Where They Struggled: For a side renowned as one of the most physical in the competition, the Warriors struggled to gain the ascendency in the middle of the field in 2013. They ran for a total of 28,432 metres this season at an average of just 1,185 per game – only Wests Tigers and Parramatta averaged fewer. Kicking also proved to be a problem area for Matthew Elliott’s men. Of the 142 long kicks they produced this season, only 72 found open space at a success rate of 50.7 per cent. Again, that places them ahead of only the Gold Coast when it comes to kicking accuracy.
Missing In Action: The Warriors enjoyed a reasonably good run with injury throughout 2013 with their big names all available for the majority of the season. Most notable again was the absence of Jerome Ropati, who played just three games due to knee and hamstring problems. He has played just 14 games now in the past three years. Also sidelined for a long period was centre Ben Henry, who played seven games before becoming the third Warrior to be ruled out for the year with a knee injury alongside Steve Rapira and Sione Louisi. An ongoing hamstring complain restricted prop Russell Packer to nine games.
Turning Point: What looked like a season spiralling dangerously out of control after 10 rounds took a sudden and largely unexpected turn for the better when the Warriors beat Newcastle 28-12 in Round 11. That win came just a week after the biggest loss in the club’s history – a 62-6 belting at Penrith. From there, they could have completely hit the wall but instead it proved the catalyst for a dramatic resurgence as the Warriors won their next five games and seven of their next eight including upsets over title contenders Sydney Roosters, Manly and Melbourne.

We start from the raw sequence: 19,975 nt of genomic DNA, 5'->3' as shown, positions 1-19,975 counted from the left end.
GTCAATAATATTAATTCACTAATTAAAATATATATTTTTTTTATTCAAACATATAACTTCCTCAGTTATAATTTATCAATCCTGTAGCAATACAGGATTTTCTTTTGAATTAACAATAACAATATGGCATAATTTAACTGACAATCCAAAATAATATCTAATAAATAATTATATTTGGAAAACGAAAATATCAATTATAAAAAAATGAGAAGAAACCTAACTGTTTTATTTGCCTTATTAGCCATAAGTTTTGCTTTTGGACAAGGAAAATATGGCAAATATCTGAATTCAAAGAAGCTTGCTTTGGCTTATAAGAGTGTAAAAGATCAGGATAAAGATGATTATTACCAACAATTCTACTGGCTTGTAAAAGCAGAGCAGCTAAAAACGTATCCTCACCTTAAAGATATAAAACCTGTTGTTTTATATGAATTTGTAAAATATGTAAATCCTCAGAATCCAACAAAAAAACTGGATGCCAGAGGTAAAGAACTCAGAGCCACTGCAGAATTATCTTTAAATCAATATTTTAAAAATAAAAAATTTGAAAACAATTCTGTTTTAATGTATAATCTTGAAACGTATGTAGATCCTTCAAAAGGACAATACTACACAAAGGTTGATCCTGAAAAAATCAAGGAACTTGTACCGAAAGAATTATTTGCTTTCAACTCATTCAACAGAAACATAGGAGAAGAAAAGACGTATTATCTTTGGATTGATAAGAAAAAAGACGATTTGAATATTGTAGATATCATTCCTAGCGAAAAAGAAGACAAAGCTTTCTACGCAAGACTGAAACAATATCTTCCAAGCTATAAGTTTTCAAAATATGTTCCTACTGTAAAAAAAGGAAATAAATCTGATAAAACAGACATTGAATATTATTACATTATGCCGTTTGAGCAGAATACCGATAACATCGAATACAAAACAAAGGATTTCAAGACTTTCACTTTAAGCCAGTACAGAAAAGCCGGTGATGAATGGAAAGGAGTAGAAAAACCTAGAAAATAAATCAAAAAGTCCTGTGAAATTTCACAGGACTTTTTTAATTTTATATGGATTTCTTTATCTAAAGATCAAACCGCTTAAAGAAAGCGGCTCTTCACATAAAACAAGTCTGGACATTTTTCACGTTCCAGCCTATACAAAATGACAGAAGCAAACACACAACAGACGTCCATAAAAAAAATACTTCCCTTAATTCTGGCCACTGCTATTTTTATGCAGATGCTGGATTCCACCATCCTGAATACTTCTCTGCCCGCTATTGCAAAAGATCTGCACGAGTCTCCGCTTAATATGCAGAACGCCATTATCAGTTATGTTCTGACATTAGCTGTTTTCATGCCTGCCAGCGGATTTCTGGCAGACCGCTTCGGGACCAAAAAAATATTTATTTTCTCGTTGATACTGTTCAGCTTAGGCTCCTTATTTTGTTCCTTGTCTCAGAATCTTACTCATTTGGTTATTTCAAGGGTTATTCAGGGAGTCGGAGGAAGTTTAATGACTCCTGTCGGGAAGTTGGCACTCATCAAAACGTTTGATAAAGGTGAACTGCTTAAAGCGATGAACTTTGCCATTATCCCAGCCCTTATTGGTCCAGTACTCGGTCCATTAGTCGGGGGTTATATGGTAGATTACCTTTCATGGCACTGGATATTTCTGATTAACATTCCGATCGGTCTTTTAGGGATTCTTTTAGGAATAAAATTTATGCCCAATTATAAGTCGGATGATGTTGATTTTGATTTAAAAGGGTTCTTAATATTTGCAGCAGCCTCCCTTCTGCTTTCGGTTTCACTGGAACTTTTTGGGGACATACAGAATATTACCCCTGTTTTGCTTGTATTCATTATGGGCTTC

Best Games: For heart and determination against a top-quality side, the Warriors’ Round 14 win over Sydney Roosters at Allianz Stadium was pretty special. Having jumped out to an early 10-0 lead, the Warriors looked in trouble as the Roosters stormed back to take a 12-10 half-time lead. But against a tirade of Roosters attack in the second stanza, the Warriors held firm and scored a brilliant 23-12 win thanks to two counter-attacking tries from Glen Fisi’iahi and Manu Vatuvei. As far as displaying all their attacking brilliance, a 56-12 win over Brisbane in Round 12 was a huge confidence booster for the club. They scored 10 tries and displayed the razzle dazzle of old on their way to a huge win.
Worst Games: Two games immediately spring to mind. An opening round 40-10 loss to Parramatta was a terrible way to start their season and it took them quite some time to recover. More devastating though was a 62-6 thrashing at the hands of Penrith in Round 10. There was little that went right for the Warriors on their way to conceding 10 tries – they failed to find touch from a penalty, were penalised for being in front from the kick-off and threw some truly horrible passes as they were humiliated by their former coach Ivan Cleary.
Hold Your Head High: After being dumped to NSW Cup early in the year, centre Konrad Hurrell returned with a vengeance once recalled by coach Matthew Elliott. The powerful centre was virtually unstoppable when running at full pace, scoring a series of memorable tries due entirely to his sheer strength. He finished the year with a team-high 116 metres per game, 12 tries from 20 outings and 69 tackle-breaks. Winger Manu Vatuvei was also back to his best with 115 metres per game and 16 tries while Shaun Johnson rediscovered his mojo to finish with 10 tries, 19 try assists and 14 line-break assists.
Conclusion: It’s tough to look back too fondly on any season in which you didn’t at least reach the finals and at the end of the day, the Warriors – on paper at least – under-achieved again in 2013. But to call it a disaster would be well wide of the mark. This was a side that lost their last eight games in 2012, came into the new year completely bereft of confidence and showed it for the first 10 rounds of the year. But when the Warriors had a choice – to throw in the towel or stand tall and make something of their season – they chose the latter and very nearly stole the most unlikely of finals spots. If Matt Elliott achieved one thing in 2013 it was to put the nightmares of the previous season behind him. Now comes the real litmus test.
Home Record: 7 wins, 5 losses (=8th)
Away Record: 4 wins, 8 losses (=11th)
Longest Winning Streak: 5 (Rounds 11-14, 16)
Longest Losing Streak: 3 (Rounds 1-3; 5-7; 21-23)
Players Used: 28
Tries Scored (after 26 rounds): 77 (=6th)
Tries Conceded (after 26 rounds): 91 (fourth most)